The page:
Tiphanie Samoyault on the process of writing her biography of Roland Barthes
I worked hard, taking the historian’s approach to begin with: spent whole days consulting the archives; moving on to interviews (which weren’t actually that useful because my interviewees all remembered the very same traits, fixed like legends in their memory); reading the work in chronological order of its writing. This is an interesting point and one on which I would like to dwell for a moment. Most of the time we read authors from the past – even the recent past – in the wrong order, according to spatial or thematic contiguity. If you’re writing the biography of a writer or an intellectual, it is interesting to see how the work unfolds over time, it is the temporal contiguities that matter and that are revelatory. I would say that at certain points I shed new light on the work as a result of this chronological reading. During all of this, I had no sense of how I was going to move from the research to the writing.
And then one day it happened: I realized that in order to start writing the truth of his life (or at least what I thought was the truth of his life), I had to cut across the legend. Because since his death Barthes has become a kind of mythological figure. That’s why I began by narrating his death, the idea was to cut across that legend so as to be able to write his life. I had at least 20 different stories about Barthes’ death, which is a recent event, with facts that differed enormously from one story to the next, and what do you do with all those stories, obviously stories that not only feature in memories but also in novels, histories, short stories? By beginning with this chapter about his death I was able to start writing. And after that I didn’t stop, it all came very quickly and it was very easy because I was writing ‘in company’. Every morning, when I sat back down at my desk to write, I felt as though I were returning to a friend. And then in the end, when I encountered Barthes’ death again, it was no longer a legend, it was a fact: true, real, concrete. And that was when I turned off my computer, went out into the street and cried.Tiphanie Samoyault and Sunil Manghani, “On Barthes’ Biography: A Dialogue”, Theory, Culture & Society 37 (4), 2020,43-63, 48-49.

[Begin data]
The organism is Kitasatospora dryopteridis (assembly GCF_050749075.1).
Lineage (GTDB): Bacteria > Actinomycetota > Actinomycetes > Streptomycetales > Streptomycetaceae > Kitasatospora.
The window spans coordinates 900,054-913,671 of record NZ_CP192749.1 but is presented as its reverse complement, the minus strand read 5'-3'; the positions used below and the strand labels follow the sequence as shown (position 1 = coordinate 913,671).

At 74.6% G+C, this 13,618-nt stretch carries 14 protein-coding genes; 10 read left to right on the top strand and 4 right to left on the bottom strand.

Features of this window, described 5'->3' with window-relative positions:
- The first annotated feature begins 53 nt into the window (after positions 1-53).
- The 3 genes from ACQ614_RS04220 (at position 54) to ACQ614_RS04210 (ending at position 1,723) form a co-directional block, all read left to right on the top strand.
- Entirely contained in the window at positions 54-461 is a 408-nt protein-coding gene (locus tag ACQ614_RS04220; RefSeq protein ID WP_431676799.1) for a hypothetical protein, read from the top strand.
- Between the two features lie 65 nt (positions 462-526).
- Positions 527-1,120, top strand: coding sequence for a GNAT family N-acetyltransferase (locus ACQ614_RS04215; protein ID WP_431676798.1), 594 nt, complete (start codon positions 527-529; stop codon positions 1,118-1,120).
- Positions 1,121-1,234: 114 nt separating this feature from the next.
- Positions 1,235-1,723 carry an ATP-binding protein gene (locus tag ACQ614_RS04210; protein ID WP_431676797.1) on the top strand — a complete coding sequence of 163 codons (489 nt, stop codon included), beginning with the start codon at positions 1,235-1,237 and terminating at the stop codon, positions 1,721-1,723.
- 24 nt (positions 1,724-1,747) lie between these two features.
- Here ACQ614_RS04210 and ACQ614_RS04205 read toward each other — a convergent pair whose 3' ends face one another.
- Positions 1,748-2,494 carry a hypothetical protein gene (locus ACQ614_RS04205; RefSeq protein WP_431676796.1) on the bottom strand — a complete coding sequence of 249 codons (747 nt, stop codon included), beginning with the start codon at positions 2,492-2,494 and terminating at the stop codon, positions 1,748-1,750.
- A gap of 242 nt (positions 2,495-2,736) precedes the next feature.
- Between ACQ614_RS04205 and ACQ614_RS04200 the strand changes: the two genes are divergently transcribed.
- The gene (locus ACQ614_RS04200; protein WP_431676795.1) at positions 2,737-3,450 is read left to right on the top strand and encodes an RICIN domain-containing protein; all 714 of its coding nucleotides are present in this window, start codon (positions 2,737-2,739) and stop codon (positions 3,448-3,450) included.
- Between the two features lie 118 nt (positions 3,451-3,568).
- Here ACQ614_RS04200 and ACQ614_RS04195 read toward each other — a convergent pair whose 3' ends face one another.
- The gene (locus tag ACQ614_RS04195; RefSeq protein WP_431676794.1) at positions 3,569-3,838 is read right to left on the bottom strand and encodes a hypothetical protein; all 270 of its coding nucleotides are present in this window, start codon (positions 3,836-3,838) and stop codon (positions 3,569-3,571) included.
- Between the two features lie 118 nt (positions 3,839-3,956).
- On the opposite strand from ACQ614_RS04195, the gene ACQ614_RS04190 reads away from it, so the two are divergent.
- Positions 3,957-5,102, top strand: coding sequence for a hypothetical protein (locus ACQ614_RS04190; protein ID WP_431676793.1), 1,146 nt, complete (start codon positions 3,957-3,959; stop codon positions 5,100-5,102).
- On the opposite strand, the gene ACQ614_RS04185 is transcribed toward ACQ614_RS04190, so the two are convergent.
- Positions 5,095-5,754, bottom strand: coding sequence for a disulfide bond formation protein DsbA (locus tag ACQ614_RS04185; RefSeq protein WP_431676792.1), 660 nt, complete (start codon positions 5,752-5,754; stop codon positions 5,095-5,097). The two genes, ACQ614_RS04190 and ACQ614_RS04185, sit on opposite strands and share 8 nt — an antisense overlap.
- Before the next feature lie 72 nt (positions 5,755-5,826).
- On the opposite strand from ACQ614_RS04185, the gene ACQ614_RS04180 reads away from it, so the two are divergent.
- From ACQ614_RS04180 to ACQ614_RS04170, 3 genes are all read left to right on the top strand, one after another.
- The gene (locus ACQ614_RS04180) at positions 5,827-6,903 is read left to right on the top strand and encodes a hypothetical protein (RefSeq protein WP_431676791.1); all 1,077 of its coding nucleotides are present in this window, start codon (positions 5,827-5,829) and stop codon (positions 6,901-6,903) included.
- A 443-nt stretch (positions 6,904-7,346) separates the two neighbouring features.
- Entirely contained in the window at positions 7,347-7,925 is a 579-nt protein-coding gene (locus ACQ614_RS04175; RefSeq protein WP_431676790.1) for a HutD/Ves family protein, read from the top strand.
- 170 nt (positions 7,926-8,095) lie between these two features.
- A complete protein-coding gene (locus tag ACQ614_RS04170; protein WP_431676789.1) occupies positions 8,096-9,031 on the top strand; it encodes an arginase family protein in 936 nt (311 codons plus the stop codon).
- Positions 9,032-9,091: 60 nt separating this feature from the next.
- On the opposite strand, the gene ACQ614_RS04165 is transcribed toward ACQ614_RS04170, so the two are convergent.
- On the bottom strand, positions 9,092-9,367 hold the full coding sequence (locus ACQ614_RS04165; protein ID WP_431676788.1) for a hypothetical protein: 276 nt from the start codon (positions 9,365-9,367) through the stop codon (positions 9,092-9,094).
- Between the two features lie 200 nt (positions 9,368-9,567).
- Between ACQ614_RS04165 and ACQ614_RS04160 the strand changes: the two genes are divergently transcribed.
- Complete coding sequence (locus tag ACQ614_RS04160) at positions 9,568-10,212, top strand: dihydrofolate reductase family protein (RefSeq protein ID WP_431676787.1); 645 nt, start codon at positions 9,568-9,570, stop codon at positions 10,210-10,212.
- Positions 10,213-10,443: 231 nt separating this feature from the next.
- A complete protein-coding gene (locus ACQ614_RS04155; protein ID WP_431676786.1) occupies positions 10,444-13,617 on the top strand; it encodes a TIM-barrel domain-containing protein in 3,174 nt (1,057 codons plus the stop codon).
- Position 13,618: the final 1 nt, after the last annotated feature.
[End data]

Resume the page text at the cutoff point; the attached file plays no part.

The interview is open access (at least at the moment). The French edition of the book was published by Seuil in 2015; and translated by Andrew Brown for Polity in 2017.